It was after lunch that I first accidentally brushed a boob and felt pain. I went to the loos in order to ease it. Now, I was in the cubicle a while trying to rid myself of milk (I am trying so hard to not keep typing ‘boobs’) and I was well aware that there were other women waiting outside. Admit it. If someone is in the loo a while then you think they are having a number two don’t you? I didn’t want the women to think this, so upon my exit I considered saying:
‘I was just emptying my boobs, as I am still breastfeeding. You know how it is.’ 
I didn’t do this, of course, as it would have been more moronic than what I had actually just done so I left with a sheepish look on my face knowing that each woman in there thought I had had the audacity to have a public number two in a London Hilton.
The meeting drew to a close an hour earlier than scheduled. This gave me a whopping two hours to get back to King’s Cross, which meant that I miraculously mastered the tube and made it back to King’s Cross within half an hour without even needing to switch tubes albeit my screen print on my phone insisting it. 

A phone call from my partner and a call to my mum, a Starbucks and some boob squeezing into a toilet at King’s Cross (which I paid 30p for the pleasure) and I was boarding my train back up North to my little family. 

And here we are now. As I am just passing Doncaster, I reflect briefly that my last trip left me exhausted and in desperate need for my bed.  The feelings are the same now apart from knowing that before I can sleep, I will need to feed my boy before I literally explode and my bedtime probably won’t be for another few hours.

As it turned out, both children were still awake and I got a lovely cuddle from my girl who asked me to put her to bed. My boy maintained his ‘Little Dude’ persona and just fed and fed himself to sleep, thus taking away the agony of having boobs the size of a late nineties Victoria Beckham and the guilt I felt at perhaps leaving him when he was still very much in need of me.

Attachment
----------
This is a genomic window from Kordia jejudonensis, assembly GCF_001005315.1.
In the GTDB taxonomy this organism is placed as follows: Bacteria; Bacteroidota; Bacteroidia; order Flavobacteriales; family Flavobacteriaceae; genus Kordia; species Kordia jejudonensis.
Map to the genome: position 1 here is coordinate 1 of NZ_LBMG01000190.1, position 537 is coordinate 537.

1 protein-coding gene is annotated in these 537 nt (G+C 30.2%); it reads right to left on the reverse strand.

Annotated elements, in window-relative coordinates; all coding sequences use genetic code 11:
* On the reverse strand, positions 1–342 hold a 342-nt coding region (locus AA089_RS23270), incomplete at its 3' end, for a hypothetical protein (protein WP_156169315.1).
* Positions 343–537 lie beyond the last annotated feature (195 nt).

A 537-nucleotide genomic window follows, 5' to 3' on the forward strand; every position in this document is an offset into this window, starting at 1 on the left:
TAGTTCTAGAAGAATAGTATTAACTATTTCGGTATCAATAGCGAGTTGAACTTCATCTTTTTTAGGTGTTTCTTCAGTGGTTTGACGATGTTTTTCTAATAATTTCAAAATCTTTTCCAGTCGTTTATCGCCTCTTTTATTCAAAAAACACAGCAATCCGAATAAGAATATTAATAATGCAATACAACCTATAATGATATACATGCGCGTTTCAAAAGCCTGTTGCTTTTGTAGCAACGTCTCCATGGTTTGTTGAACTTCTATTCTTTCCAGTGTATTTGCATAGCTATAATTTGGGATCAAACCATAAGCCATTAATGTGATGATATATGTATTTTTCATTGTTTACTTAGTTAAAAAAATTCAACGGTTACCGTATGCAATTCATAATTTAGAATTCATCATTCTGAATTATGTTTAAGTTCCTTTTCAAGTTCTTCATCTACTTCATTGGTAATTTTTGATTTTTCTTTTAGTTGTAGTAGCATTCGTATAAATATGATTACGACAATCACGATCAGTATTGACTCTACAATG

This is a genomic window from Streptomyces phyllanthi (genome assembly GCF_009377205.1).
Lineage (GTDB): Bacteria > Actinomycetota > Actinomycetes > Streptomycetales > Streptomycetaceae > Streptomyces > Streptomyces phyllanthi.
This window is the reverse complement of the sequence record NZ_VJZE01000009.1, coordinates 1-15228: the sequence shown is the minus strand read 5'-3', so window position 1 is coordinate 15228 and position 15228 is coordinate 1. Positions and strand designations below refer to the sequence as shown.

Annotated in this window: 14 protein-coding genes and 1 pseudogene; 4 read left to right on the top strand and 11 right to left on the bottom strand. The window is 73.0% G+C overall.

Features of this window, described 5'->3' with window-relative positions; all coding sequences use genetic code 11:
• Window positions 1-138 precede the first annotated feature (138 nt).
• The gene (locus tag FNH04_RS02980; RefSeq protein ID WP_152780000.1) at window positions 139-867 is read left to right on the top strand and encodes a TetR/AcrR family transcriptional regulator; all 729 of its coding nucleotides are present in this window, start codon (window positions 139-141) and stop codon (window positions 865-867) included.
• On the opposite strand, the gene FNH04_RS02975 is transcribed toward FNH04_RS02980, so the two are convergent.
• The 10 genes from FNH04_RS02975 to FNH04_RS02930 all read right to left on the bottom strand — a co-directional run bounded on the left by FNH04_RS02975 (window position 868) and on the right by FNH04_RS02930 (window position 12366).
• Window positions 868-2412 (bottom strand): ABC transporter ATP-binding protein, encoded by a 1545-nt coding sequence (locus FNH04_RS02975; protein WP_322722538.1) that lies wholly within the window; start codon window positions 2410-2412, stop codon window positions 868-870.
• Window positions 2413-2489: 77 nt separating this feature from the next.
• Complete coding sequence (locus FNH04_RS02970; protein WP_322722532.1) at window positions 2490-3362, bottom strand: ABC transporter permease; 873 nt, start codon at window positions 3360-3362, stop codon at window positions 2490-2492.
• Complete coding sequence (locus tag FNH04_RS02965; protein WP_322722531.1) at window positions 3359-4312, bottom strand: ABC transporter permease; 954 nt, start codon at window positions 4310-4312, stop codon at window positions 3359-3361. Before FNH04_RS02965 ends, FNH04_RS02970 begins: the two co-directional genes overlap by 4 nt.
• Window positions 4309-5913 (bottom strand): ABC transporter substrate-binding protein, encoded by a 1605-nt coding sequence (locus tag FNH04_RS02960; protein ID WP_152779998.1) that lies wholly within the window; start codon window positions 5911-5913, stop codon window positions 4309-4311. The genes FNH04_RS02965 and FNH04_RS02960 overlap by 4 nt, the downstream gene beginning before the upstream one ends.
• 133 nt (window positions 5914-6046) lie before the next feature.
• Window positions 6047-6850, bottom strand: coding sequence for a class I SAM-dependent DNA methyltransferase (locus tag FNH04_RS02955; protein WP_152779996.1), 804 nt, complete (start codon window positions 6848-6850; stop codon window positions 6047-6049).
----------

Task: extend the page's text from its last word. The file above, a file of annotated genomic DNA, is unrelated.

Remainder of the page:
So, the moderation will begin on Tuesday with a five month old probably clamped to me and a three year old whizzing round me.  Should be fun.  I take my hat off to those of you who moderate/mark while working full time too. 

Pictures: The tube journey I didn’t dare veer from and my boy after drinking himself into a milk filled oblivion. (He then woke less than an hour later..!)

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We all went (and returned intact) to Primmy V.

Girls weekend! Girls weekend! Girls weekend (with seven kids under five…). Yes, it happened. Yes, we all had fun but, I have never wanted my own bed more.

Last weekend me, my friends and our children ventured over to the East Coast to reside for two nights at Primrose Valley. Despite having quite a pretty name, there is nothing Primmy or rosey about this place.  Plus, it is definitely not in a valley.  We knew what we were buying into though so it was all good.  Primmy V (our affectionate name for it) is, in fact, a caravan site.  Without sounding like a complete and utter prude, caravans just aren’t my thing and a few people warned me that it could get cold in the night and that is fundamentally what this blog is going to be about: warmth. Or the lack of it.  More on that later though.